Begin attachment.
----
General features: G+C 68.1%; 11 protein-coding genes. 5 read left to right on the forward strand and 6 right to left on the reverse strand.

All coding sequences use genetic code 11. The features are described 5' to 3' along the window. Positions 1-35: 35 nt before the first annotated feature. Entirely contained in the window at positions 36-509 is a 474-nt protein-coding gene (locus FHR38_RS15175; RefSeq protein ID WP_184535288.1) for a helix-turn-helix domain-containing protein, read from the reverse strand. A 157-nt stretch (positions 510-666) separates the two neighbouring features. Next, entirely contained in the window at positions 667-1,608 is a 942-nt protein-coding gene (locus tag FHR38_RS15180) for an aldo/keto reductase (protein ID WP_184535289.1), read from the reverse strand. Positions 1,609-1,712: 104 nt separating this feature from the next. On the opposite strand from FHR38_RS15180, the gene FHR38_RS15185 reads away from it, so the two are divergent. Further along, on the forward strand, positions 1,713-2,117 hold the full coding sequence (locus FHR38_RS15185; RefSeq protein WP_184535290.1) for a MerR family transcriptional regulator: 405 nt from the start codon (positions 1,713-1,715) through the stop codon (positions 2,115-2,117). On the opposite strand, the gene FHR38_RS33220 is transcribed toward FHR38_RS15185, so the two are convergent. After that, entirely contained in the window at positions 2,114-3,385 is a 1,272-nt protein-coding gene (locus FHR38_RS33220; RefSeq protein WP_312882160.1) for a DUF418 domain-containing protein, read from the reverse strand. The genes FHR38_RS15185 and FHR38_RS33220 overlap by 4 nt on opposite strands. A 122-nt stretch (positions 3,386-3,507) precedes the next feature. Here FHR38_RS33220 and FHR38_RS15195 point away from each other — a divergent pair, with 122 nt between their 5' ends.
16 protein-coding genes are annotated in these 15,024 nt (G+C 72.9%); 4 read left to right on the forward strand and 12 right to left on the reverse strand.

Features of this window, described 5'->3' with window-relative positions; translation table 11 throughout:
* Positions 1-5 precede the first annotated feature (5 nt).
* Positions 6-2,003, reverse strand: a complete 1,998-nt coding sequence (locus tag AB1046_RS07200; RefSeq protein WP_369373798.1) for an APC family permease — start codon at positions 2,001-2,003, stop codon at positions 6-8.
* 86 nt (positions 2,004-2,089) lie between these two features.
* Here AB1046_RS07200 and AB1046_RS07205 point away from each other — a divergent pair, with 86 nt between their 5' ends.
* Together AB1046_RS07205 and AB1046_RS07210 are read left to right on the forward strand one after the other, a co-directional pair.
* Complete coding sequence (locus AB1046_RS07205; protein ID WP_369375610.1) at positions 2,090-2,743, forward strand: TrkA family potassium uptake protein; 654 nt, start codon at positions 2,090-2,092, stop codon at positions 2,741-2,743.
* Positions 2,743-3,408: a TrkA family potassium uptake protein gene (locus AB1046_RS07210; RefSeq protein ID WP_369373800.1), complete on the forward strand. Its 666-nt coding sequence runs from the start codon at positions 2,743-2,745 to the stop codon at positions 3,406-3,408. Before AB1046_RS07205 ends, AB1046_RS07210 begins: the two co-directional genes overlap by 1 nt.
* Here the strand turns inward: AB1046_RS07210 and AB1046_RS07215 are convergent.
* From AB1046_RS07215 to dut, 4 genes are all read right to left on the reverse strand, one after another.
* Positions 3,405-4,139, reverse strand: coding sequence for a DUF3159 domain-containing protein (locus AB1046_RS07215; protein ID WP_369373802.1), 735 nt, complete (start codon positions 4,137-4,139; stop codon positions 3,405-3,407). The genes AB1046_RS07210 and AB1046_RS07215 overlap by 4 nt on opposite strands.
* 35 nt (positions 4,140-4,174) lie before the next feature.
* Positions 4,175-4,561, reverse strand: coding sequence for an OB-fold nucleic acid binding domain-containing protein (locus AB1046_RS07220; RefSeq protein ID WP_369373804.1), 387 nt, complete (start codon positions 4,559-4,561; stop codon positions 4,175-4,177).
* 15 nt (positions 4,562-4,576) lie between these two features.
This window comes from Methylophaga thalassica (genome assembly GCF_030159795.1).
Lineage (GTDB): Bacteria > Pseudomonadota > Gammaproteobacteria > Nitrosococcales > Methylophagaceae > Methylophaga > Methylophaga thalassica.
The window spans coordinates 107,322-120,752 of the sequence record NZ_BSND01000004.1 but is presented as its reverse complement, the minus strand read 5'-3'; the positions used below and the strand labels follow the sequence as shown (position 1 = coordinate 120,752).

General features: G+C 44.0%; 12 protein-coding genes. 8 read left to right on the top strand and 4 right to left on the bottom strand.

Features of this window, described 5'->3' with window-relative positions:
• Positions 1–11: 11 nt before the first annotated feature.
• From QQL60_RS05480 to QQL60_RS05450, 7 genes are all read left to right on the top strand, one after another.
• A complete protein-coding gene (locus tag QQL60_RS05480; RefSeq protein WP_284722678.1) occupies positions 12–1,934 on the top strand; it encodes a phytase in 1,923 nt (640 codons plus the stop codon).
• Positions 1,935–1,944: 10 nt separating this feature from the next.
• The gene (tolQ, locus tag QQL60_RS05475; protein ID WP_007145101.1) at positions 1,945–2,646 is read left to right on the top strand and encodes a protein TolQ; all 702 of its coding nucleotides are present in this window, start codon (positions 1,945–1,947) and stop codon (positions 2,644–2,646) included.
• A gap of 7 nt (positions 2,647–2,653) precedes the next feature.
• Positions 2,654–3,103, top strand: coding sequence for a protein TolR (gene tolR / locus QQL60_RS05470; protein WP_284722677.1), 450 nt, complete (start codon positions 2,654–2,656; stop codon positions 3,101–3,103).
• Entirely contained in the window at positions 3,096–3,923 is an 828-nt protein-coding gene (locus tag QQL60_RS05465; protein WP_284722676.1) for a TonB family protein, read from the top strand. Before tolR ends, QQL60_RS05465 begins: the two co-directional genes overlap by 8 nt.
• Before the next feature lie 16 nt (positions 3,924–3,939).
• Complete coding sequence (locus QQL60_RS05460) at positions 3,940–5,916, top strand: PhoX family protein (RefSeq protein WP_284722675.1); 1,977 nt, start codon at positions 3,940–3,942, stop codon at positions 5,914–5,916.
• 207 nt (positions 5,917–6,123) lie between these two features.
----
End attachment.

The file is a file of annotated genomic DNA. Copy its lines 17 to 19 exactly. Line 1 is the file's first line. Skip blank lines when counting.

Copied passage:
* 15 nt (positions 4,562-4,576) lie between these two features.
This window comes from Methylophaga thalassica (genome assembly GCF_030159795.1).
Lineage (GTDB): Bacteria > Pseudomonadota > Gammaproteobacteria > Nitrosococcales > Methylophagaceae > Methylophaga > Methylophaga thalassica.